Estimating the Distribution of Household Wealth in South Africa
WID.world Working Paper 2020/6 - UNU-WIDER Working Paper 2020/45, April 2020
with Aroop Chatterjee and Léo Czajka
This paper estimates the distribution of personal wealth in South Africa by combining tax microdata covering the universe of income tax returns, household surveys and macroeconomic balance sheets statistics. We document major inconsistencies between available data sources, in particular regarding the measurement of dividends, corporate assets and wealth held through trusts. Notwithstanding a significant degree of uncertainty, our findings reveal unparalleled levels of wealth concentration. The top 10 per cent own 86 per cent of aggregate wealth and the top 0.1 per cent close to one third. The top 0.01 per cent of the distribution (3,500 individuals) concentrate 15 per cent of household net worth, more than the bottom 90 per cent as a whole. Our series show no sign of decreasing wealth inequality since apartheid: if anything, we find that inequality has remained broadly stable and has even slightly increased within top wealth groups.
Media coverage: Groundup.
WID.world Working Paper 2020/19, September 2020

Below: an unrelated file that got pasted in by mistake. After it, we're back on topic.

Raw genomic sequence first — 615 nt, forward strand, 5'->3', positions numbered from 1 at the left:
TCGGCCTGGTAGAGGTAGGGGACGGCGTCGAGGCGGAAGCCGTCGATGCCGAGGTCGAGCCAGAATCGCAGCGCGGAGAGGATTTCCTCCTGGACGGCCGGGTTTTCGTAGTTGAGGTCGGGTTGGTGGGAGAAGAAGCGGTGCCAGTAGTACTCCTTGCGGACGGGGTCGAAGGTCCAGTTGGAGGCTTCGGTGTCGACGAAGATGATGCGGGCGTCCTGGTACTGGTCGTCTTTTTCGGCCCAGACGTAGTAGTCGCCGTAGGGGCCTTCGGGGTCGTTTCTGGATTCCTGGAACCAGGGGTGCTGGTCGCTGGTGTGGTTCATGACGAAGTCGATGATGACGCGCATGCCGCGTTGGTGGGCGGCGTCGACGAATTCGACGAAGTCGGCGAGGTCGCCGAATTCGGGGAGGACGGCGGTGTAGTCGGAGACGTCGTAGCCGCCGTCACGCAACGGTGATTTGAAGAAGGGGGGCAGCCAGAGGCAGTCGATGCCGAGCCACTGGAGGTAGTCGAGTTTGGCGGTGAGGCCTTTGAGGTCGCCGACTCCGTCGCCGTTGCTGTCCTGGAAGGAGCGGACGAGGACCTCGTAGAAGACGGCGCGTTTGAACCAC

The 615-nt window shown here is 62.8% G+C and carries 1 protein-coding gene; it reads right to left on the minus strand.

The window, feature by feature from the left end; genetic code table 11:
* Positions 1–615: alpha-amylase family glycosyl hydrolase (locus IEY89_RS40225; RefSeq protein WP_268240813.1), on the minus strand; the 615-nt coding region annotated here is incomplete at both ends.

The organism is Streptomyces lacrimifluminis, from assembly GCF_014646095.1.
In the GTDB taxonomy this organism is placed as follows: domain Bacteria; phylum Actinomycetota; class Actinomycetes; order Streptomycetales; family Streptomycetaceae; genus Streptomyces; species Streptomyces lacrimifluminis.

with Thomas Blanchet and Lucas Chancel
This paper combines all available household surveys, income tax and national accounts data in a systematic manner to produce comparable pretax and posttax income inequality series in 38 European countries between 1980 and 2017. We find that inequalities rose in most European countries since 1980 both before and after taxes, but much less than in the US. Between 1980 and 2017, the European top 1% pretax income share rose from 8% to 11% while it rose from 11% to 21% in the US. Europe’s lower inequality levels are mainly explained by a more equal distribution of pretax incomes rather than by more equalizing taxes and transfers systems. “Predistribution” is found to play a much larger role in explaining Europe’s relative resistance to inequality than “redistribution”: it accounts for between two-thirds and ninety percent of the current inequality gap between the two regions.
Growing Cleavages in India? Evidence from the Changing Structure of Electorates
Economic and Political Weekly, 54(11), pp. 34-44, March 2019
with Abhijit Banerjee and Thomas Piketty
This paper combines surveys, election results and social spending data to document a long-run evolution of political cleavages in India. The transition from a dominant-party system to a fragmented system characterised by several smaller regionalist parties and, more recently, the Bharatiya Janata Party, coincides with the rise of religious divisions and the persistence of strong caste-based cleavages, while education, income and occupation play a diminishing role (controlling for caste) in determining voters’ choices. More importantly, there is no evidence of the new party system being associated with changes in social policy, which corroborates the fact that in India, as in many Western democracies, political conflicts are increasingly focused on identity and religious–ethnic conflicts rather than on tangible material benefits and class-based redistribution.
Media coverage: Economic Times